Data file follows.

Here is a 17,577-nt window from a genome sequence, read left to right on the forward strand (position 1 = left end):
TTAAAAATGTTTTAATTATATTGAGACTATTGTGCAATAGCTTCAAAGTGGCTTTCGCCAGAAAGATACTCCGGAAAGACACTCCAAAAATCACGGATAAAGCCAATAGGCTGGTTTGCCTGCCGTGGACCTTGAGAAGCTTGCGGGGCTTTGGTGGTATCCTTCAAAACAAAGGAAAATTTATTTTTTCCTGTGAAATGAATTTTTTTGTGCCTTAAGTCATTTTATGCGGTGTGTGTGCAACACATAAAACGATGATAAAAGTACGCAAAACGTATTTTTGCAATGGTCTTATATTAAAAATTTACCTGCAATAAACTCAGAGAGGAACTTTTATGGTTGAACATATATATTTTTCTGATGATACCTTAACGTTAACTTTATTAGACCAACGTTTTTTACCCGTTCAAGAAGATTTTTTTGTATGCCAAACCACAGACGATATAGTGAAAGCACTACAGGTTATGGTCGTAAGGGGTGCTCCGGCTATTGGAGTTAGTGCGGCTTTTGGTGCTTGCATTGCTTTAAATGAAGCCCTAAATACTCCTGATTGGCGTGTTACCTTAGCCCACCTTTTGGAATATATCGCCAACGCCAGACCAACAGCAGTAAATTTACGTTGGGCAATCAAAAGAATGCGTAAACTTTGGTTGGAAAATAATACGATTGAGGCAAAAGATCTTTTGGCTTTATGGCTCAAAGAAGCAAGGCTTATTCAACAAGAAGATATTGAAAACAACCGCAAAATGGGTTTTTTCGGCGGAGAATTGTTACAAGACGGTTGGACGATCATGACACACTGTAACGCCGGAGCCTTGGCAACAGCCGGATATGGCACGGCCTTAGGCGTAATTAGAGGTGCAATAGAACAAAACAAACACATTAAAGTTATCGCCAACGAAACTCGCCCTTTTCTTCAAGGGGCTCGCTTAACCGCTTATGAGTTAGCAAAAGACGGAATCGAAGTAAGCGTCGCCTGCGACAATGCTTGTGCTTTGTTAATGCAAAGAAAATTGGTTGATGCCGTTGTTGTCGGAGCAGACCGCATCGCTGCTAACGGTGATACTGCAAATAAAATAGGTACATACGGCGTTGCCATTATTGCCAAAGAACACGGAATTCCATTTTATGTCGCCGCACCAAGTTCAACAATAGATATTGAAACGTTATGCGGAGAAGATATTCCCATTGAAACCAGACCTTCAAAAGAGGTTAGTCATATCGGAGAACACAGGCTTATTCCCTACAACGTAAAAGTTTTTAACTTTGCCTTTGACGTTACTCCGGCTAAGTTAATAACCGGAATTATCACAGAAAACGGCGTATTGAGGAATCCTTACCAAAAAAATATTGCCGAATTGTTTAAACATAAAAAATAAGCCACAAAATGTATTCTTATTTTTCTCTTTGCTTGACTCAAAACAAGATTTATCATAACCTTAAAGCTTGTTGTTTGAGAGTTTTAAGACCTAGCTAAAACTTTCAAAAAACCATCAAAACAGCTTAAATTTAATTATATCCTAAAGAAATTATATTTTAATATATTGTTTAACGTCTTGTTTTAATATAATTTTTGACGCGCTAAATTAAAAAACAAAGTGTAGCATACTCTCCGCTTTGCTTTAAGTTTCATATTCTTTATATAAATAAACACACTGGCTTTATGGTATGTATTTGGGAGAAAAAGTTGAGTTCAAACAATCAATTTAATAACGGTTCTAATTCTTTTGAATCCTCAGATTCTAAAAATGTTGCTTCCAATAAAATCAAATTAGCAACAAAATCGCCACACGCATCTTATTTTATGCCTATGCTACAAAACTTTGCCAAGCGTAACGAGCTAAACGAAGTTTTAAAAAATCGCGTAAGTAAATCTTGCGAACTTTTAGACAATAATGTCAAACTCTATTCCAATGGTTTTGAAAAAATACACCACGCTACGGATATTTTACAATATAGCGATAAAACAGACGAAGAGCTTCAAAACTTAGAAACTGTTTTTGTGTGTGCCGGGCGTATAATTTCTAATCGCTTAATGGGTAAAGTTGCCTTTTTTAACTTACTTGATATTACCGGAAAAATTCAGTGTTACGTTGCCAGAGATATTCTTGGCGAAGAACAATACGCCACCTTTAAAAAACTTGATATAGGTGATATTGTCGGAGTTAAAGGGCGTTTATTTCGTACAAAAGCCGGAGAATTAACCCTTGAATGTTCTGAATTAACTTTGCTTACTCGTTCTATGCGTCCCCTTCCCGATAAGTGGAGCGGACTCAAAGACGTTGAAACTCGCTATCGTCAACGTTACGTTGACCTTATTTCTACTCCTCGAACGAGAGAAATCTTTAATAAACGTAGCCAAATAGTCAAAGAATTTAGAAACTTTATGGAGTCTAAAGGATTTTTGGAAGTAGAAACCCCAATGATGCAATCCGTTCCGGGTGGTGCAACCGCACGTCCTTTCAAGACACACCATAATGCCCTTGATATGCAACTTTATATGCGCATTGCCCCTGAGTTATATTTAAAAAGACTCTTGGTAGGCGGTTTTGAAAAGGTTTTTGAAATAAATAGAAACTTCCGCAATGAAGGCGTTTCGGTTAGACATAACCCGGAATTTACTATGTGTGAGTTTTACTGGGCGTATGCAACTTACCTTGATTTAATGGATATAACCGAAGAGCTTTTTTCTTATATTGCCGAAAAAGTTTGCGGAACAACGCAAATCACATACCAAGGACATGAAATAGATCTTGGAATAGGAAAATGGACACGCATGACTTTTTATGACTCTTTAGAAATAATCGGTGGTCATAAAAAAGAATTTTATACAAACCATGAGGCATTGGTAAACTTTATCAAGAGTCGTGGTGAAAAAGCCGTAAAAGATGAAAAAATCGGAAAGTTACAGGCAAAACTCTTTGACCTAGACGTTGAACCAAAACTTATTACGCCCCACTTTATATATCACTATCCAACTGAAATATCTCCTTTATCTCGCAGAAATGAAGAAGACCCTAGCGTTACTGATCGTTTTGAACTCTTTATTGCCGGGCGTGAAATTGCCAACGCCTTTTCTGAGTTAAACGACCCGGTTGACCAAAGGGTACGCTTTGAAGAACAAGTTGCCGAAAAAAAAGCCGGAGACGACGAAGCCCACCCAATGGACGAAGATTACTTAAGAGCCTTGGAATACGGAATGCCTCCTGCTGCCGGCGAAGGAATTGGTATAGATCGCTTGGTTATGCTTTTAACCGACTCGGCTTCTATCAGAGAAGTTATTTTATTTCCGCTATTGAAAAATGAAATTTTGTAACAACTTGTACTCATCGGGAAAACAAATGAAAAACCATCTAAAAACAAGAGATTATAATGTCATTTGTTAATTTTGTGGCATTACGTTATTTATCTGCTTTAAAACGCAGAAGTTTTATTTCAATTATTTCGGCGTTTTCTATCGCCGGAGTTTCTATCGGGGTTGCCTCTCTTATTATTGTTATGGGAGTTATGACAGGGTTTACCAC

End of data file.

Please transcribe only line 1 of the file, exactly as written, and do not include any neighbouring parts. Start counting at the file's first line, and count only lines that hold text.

Here is a 17,577-nt window from a genome sequence, read left to right on the forward strand (position 1 = left end):